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Coal sector workers need upskilling for a just energy transition

RES4Africa released a report analysing the reskilling framework necessary for South Africa to achieve a just energy transition away from coal.

The report looks at the employment and skills changes needed to shift from a dependency on coal to more renewable energy sources. It also looks at lessons learned from five other countries who are transitioning away from coal.

Entitled A Just Energy Transition in South Africa: Socio-economic needs and the positive impacts of a future low-carbon economy the report was developed by the RES4Africa Foundation in partnership with South Africa’s Council for Scientific and Industrial Research and London-based sustainability consultants ERM.

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It points out how important it is to make sure job opportunities in the renewable energy chain are created where employment in the coal industry is lost to avoid creating ghost towns.

The IRP2019 shows more than 11,000MW of coal power is meant to be phased out by 2030, which means job losses as power stations are decommissioned. 80% of Eskom’s coal plants are situated in Mpumalanga, so the job losses there could be stark if people are not reskilled to take advantage of new employment opportunities created by rehabilitation of the mines.

It also won’t help if people are reskilled to work in the renewable energy industry, but opportunities in RE are not created where the coal mines used to be.

If deployment of renewable energy continues to only be in the Northern, Eastern and Western Cape, grid infrastructure in areas where coal stations are currently found, will be stranded.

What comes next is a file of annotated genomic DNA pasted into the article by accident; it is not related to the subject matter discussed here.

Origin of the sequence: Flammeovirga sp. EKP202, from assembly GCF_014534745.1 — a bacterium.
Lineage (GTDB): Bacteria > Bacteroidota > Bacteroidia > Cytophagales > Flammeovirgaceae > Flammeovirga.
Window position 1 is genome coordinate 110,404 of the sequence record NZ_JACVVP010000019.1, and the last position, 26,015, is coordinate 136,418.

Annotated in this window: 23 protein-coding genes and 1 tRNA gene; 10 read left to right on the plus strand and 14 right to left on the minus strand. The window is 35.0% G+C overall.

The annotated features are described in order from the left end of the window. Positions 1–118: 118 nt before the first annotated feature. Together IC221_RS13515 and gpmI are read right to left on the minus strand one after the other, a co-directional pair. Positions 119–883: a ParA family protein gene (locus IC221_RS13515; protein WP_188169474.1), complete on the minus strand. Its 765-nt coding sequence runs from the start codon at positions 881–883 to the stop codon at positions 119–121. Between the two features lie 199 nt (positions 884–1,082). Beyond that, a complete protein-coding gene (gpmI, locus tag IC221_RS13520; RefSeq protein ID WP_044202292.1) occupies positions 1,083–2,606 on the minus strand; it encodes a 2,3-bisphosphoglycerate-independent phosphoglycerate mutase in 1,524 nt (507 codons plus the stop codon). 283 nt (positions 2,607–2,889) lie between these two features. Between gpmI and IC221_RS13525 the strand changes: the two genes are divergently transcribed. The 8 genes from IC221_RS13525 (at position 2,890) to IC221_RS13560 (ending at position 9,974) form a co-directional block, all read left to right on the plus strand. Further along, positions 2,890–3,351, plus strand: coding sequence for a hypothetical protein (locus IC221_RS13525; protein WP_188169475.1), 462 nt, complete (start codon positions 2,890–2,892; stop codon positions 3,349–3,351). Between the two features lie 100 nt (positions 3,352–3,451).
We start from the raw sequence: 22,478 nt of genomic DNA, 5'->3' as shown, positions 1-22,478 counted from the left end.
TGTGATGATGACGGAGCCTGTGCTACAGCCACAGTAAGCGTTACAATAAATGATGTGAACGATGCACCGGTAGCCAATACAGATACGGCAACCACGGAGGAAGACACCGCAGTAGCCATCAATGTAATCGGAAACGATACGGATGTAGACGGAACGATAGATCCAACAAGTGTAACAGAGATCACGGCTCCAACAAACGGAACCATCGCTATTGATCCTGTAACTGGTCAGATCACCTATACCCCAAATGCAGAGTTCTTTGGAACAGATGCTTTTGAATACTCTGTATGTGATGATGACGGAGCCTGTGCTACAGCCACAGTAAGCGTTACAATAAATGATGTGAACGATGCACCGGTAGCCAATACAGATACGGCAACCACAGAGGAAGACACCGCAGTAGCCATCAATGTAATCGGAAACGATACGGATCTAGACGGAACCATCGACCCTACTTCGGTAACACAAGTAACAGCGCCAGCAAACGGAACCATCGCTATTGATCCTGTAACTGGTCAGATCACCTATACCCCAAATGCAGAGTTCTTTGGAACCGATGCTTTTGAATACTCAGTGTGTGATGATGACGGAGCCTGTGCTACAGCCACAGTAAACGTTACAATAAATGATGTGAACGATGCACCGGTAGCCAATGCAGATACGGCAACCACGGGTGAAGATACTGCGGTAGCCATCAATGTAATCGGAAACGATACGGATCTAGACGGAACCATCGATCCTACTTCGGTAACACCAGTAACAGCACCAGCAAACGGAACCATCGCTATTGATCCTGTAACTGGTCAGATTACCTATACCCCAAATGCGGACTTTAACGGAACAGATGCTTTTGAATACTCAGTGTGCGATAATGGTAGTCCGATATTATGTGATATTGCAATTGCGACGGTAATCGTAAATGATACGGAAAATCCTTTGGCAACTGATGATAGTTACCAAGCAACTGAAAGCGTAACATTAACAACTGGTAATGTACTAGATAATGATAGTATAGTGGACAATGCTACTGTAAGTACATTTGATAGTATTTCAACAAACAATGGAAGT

The report shows the potential for wind energy in Mpumalanga is negligible but solar power plants are a possibility. This will only happen though if independent power producers are incentivised to prioritise deployment in Mpumalanga rather than Renewable Energy Development Zones phase 1 demarcated areas.

The energy transition away from coal has already begun

The report goes further to point out the energy transition in South Africa has already begun. How just this energy transition turns out to be will depend on how the various planning document, policy papers, just transition offices, legislation, IPP programme and other initiatives are aligned, implemented and governed.

“South Africa’s National Development Plan 2030 has already articulated the country’s transition to a low carbon economy and the IRP2019 states the transition goals. Given that the coal mining industry and coal fueled power plants employ close to 200,000 people, a clear vision also needs to be articulated on how affected people will be reskilled and transitioned,” reads the report.

The report says the various buildings blocks for a successful and just energy transition exists. These building blocks just need to be enhanced in the following ways:

  • Clearly articulate the vision of what just transition looks like. Not just in terms of how to leave behind coal and use more renewable energy but also how exactly to mitigate job losses.
  • Decide which entity will take accountability for planning and implementation of the transition, working with various identified stakeholders.
  • Ensure capacity exists to manage the coal mine and power plant closures and consider a closure agency to manage both environmental impact and labour market inpact.
  • Determine the funding mechanics of the transition and design innovative funding mechanisms to support it.
  • Consider a reskilling hub to take advantage of the opportunities renewable energy offers across the energy value chain to mitigate job losses.

A Just Energy Transition in South Africa  is available online.

Theresa Smith
Theresa Smith is a Content Specialist for ESI Africa.